For a good part of today, April 18, a conversation has flown back and forth via email between me, Karl Junkin of TRAC, Mike Sullivan and Rick Ciccarelli of the Weston Coalition, and Robert Wightman (a frequent contributor to comments here and a member of the original Streetcars for Toronto Committee). I will not attempt to précis all of the threads, but thought it worthwhile to bring the discussion out into a broader context in this blog.
The problem, in brief, is to ensure that the electrification of the Weston/Georgetown corridor happens sooner rather than later and that the number of diesel trains operated on that corridor is kept to a minimum as service builds up to projected levels.
We had quite a discussion about dual mode locomotives with the major points pro and con boiling down to:
- Bombardier produces a dual mode locomotive which is operating or on order in a few cities.
- This locomotive could handle a 10-car GO train, but not a 12-car consist.
- Dual mode would allow electrification to proceed in smaller increments with diesel operation beyond the end of the electrified territory.
- These locomotives are very expensive, and the added capital spent on them must be weighed against the cost of electrification.
- They need both diesel power and the power conversion equipment to convert the 25KV distribution voltage for use by the train. Because there are, in effect, equipment for two power plants, you are always towing around one that isn’t doing anything, but both have to be maintained.
The idea lurking behind this is to maximize the amount of electric operation in the Weston corridor at least as far as the airport in keeping with the desire of communities along the corridor to minimize diesel operation, noise and fumes.
Various links of interest:
Railway Age article (quoted on another site).
Bombardier specification sheets for existing New Jersey and on-order Montreal equipment.
Recently, I threw a new variation into the discussion by suggesting that there could be two separate fleets of locomotives. Purely electric locomotives would be used to hall the service on the all-day section of the Lakeshore and Georgetown lines, and diesels would be used for peak period express trips running on the extended routes.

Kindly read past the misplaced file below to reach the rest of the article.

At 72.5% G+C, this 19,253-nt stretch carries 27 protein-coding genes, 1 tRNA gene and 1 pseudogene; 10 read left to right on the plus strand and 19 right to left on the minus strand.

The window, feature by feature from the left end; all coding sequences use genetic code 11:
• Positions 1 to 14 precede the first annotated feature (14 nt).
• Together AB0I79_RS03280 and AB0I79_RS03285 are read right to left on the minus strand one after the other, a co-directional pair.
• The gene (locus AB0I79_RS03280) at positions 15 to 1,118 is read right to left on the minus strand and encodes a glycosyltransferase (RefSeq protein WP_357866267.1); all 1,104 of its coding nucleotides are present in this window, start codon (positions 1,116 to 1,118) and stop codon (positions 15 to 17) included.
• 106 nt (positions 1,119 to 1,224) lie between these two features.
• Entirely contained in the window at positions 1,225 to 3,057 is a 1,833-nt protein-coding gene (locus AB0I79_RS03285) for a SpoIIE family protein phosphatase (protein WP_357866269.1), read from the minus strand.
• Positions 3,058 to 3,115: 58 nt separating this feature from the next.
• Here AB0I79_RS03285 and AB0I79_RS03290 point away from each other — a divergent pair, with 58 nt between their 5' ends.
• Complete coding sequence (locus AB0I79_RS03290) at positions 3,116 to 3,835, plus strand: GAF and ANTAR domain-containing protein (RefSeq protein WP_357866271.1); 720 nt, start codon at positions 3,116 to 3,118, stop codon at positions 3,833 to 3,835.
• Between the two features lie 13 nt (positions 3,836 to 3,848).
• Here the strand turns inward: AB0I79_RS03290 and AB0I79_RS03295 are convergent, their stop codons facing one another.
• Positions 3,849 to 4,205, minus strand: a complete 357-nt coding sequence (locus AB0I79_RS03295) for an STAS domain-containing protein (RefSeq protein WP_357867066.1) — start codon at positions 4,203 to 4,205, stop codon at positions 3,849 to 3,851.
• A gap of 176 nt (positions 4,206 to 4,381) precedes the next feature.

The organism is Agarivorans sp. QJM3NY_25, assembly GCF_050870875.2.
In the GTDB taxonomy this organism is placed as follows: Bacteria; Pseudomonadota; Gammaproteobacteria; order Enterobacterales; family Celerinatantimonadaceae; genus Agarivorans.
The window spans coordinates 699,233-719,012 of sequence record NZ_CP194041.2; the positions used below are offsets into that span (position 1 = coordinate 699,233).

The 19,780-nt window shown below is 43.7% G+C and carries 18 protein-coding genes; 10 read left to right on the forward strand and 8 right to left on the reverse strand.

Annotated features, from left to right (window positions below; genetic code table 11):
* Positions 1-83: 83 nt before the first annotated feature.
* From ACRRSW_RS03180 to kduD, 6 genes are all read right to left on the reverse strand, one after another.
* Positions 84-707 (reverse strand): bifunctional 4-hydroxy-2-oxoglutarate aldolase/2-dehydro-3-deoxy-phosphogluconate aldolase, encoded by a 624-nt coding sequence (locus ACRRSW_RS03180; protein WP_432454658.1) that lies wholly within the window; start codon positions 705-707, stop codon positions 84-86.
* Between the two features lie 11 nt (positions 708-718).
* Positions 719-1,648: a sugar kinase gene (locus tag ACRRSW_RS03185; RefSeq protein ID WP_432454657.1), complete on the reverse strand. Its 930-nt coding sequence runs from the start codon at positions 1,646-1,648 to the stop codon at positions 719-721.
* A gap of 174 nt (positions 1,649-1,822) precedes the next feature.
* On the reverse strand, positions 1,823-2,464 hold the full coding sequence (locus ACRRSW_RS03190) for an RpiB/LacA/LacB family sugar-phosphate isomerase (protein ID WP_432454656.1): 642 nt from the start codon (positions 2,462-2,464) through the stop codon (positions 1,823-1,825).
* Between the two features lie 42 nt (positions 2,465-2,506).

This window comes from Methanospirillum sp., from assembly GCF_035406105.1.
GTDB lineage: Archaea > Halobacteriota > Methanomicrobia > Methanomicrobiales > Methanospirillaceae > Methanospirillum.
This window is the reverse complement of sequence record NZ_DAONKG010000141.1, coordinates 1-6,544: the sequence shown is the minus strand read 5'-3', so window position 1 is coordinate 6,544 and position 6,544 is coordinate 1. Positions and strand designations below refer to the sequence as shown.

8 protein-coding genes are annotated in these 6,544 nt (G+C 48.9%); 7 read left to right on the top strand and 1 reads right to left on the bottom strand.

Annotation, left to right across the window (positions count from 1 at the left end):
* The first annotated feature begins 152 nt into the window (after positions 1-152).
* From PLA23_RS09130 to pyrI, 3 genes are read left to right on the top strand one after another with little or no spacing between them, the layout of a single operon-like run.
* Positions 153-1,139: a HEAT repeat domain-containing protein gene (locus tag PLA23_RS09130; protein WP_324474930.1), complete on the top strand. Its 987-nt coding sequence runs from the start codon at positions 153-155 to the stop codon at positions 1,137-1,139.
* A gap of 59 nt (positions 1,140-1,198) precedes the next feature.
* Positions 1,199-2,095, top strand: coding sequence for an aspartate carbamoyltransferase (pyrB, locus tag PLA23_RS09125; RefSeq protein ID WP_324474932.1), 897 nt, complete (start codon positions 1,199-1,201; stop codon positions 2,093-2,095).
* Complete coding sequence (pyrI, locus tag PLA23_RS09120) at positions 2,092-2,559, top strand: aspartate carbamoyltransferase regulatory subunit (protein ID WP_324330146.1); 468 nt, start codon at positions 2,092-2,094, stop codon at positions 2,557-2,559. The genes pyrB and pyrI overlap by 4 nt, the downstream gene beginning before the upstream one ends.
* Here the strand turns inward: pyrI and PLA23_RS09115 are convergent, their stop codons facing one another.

This arrangement would mean that all off-peak service would be electric, and diesel operations would remain only for peak extensions and for lines that had not been converted for electric operation.
There are downsides to this, notably that more infrastructure would be needed to get to the point where electric service could start, but it would achieve much of the goal of reduced diesel operation in the major corridors without requiring electrification to the end of service territory. It would also eliminate the need for dual mode locomotives — whether this is a “benefit” depends a lot on where you stand on this type of operation.
Finally, all of this assumes that “Blue 22” would be electrified from day 1. This seems highly unlikely given current arrangements with the proponent, SNC Lavalin, who are not even providing new equipment for their service. Whether the proposed structures for the airport access tracks can even accommodate future electrification is unknown, and I would not be surprised to hear how we couldn’t possibly force SNC Lavalin to include this in the initial build.
Metrolinx is showing its usual colours on this whole issue saying that the project to get new service on the Weston corridor is far to important to delay, and that electrification is something for the future. They are not making a lot of friends along the line on this count as well as on other structural issues involving neighbourhood impacts. I will explore those in a separate post.